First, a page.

Why online credit recovery courses are underregulated in many states.

Why No One Can Stop Local School Districts From Using Online Courses That Don’t Work

Why No One Can Stop Local School Districts From Using Online Courses That Don’t Work

With Columbia Journalism School’s Teacher Project.
May 25 2017 5:55 AM

Why Bad Online Courses Are Still Taught in Schools

Because many of the laws regulating them are toothless—and because of an aggressive political effort to maintain that status quo.

170522_SCHOOLED_Credit-Recovery-Political

Kellan Jett

This article is part of the Big Shortcut, an eight-part series exploring the exponential rise in online learning for high school students who have failed traditional classes.

An increasing number of states are getting serious about vetting the online education companies that are now responsible for instructing a growing number of their kids. And Florida, at first glance, would seem to be one of them.

Advertisement

Each year, state officials scrutinize these online courses to ensure they meet state academic standards, as well as several other criteria. Last year, the Florida Department of Education rejected the company Online Education Ventures, which failed to provide descriptions of its virtual courses in science, social studies, and English (it provided descriptions of the math courses, but they didn’t meet state standards). A year earlier, the state disqualified Mosaica Online because the company didn’t show it could provide timely information about its courses. And it said no to Odysseyware, since it failed to outline student anti-discrimination policies or show how its products could meet the needs of students with disabilities.

But here’s the rub: Those companies are still allowed to sell their products to schools in Florida. Public school districts can still use public money to educate students with discredited products like Online Education Ventures’. And the state says it has no idea how many of its 75 school districts—if any—are doing just that. “School districts may contract with any online course provider they wish to work with,” said Alix Miller, a department spokeswoman. Florida’s system for regulating online education looks like it has at least some rigor. In practice, it’s as thin as a sheet of loose-leaf paper.

Florida is one of a growing number of states that are starting to rate or review online course providers, offering a check on a booming industry that’s reshaping the nature of high school education nationally. But as in Florida, in most of these states the new rules have very little teeth. Local control reigns supreme.

And across the country an even more powerful anti-regulation force is at work. The conservative American Legislative Exchange Council has made expanding online learning—unfettered and in all of its forms—one of its priorities. In Florida and several other states, ALEC has quietly but effectively helped mostly Republican lawmakers pass the kinds of laws the online learning companies want—laws that, for instance, require all graduating high school students to complete at least one virtual class. The online learning companies (especially K12 Inc.) work closely with ALEC and friendly politicians to help win their hearts and minds, and in some cases, substantially fatten their campaign coffers.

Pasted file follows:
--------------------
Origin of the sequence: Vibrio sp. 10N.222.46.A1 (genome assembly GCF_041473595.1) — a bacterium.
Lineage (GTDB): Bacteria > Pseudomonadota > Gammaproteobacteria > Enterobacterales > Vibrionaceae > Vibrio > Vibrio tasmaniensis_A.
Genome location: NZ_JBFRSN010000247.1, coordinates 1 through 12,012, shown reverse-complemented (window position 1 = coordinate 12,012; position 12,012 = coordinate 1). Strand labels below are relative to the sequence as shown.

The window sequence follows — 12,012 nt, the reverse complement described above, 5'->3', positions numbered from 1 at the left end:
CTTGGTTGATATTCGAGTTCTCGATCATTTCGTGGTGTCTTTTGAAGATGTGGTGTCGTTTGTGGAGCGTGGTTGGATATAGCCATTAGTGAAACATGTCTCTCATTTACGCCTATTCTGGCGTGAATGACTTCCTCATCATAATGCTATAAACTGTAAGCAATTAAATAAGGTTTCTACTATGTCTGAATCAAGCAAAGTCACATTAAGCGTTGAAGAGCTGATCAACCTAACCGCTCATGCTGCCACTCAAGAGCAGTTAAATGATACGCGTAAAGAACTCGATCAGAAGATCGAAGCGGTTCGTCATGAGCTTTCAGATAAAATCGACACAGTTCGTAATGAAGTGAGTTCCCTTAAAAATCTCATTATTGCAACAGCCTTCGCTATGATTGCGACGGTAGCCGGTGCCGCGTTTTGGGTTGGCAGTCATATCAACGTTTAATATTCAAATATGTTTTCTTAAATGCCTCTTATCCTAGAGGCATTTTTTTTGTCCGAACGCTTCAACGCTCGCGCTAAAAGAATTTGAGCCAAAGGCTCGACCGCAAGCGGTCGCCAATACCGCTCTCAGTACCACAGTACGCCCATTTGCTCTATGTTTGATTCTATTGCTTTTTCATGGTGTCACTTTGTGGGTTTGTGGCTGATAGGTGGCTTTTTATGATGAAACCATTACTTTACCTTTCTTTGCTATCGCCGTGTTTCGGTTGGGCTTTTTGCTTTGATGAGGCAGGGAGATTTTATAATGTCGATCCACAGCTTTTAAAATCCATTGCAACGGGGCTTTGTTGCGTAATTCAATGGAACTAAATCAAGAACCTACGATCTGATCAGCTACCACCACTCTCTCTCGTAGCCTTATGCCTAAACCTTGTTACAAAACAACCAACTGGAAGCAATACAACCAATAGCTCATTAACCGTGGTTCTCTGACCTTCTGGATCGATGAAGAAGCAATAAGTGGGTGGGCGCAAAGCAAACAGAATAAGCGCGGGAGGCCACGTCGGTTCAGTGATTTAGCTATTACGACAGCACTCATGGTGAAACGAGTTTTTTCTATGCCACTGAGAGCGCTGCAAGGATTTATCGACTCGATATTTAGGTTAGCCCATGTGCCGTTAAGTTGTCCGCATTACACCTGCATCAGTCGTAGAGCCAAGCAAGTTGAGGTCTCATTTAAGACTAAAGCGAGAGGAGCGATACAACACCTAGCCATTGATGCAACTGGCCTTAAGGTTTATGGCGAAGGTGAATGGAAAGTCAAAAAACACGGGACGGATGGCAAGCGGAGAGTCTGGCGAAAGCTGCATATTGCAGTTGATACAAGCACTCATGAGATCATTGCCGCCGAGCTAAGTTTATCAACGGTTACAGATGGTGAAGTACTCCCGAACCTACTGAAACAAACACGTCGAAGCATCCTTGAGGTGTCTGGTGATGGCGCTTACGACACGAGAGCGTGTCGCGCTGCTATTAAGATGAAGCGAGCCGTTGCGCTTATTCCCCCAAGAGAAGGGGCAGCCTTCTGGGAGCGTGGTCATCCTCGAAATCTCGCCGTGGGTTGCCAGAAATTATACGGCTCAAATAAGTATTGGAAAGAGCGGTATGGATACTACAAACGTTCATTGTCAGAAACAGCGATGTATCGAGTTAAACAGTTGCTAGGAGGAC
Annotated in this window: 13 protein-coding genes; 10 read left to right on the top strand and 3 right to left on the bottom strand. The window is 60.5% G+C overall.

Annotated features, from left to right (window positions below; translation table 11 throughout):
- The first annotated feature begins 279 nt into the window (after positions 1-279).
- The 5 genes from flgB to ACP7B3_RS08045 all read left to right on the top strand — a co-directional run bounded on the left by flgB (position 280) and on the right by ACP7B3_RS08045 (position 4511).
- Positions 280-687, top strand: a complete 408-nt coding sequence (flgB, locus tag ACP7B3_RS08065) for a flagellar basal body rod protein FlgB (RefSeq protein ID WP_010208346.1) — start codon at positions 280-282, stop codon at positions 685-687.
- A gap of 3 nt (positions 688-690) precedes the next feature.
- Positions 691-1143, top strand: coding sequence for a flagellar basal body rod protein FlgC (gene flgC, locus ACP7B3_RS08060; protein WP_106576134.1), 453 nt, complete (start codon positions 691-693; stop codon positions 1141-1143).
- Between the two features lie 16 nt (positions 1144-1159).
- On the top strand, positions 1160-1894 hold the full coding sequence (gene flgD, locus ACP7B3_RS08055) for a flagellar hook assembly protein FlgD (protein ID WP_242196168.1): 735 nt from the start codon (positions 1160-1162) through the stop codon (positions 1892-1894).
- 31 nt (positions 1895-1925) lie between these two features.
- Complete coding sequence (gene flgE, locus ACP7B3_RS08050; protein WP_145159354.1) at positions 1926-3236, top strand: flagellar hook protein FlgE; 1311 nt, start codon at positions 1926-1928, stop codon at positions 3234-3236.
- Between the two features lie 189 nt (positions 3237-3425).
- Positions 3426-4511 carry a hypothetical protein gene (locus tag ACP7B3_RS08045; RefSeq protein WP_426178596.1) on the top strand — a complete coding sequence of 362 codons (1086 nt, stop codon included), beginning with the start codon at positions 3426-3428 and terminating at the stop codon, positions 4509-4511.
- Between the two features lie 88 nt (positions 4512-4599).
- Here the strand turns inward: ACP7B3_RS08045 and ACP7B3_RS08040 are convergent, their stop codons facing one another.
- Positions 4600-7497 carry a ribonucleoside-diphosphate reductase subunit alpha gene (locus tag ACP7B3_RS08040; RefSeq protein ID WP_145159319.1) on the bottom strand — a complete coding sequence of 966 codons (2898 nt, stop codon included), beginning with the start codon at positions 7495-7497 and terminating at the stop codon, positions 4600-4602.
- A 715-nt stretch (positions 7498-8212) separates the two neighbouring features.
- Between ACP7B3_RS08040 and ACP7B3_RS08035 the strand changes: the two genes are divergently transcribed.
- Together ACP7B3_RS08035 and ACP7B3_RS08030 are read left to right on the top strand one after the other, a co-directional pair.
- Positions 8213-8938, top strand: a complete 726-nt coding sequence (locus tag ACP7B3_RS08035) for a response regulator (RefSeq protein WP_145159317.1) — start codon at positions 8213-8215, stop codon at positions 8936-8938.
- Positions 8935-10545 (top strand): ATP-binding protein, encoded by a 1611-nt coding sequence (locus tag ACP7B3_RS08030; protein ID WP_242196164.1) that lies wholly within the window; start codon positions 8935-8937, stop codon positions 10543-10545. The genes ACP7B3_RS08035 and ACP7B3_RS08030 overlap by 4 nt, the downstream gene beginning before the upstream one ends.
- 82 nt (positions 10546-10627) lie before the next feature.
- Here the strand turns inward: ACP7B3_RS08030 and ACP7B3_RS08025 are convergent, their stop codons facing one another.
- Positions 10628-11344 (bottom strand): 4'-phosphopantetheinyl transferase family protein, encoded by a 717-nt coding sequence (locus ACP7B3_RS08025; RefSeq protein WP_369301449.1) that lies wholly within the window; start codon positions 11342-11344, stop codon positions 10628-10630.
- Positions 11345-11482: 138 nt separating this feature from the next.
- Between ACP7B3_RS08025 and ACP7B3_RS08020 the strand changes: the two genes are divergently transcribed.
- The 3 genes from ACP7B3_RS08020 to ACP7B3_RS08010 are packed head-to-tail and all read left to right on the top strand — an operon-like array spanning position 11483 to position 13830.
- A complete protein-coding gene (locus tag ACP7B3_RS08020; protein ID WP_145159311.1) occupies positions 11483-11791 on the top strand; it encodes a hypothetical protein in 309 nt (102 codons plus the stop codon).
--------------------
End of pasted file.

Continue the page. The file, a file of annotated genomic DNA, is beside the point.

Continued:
Advertisement

Despite the recent, tepid attempts at regulation, the expansion of online education exemplifies two stubborn facts of American policymaking: that local school authorities will retain heavy sway over what is taught and who teaches it, and that the purchase of influence with money will ensure that things stay that way.

* * *

Which states are regulating online education, and how thoroughly are they regulating it? According to a first-of–its-kind, 50-state survey conducted by the Teacher Project, 32 states are taking steps to rank, rate, or very lightly regulate virtual learning providers. But there’s enormous variation in how these regulations work. Some states, for example, mandate that school districts confirm on their own that online courses meet certain criteria while other departments take it upon themselves to inspect the courses.

And despite the flurry of new rating efforts, in most states school districts are still welcome to license products that fail to make the grade—with just a few exceptions. Only six states—Arizona, Kentucky, Nevada, North Dakota, Virginia, and Washington—restrict states from buying discredited virtual content. By contrast, 19 states prohibit schools from buying textbooks that were denied approval from the state, according to Jennifer Thomsen, the director of the Knowledge and Research Center at the Education Commission of the States. The higher level of scrutiny for traditional textbooks suggests that state regulations have yet to catch up with the reality on the ground: that online education is booming in public schools.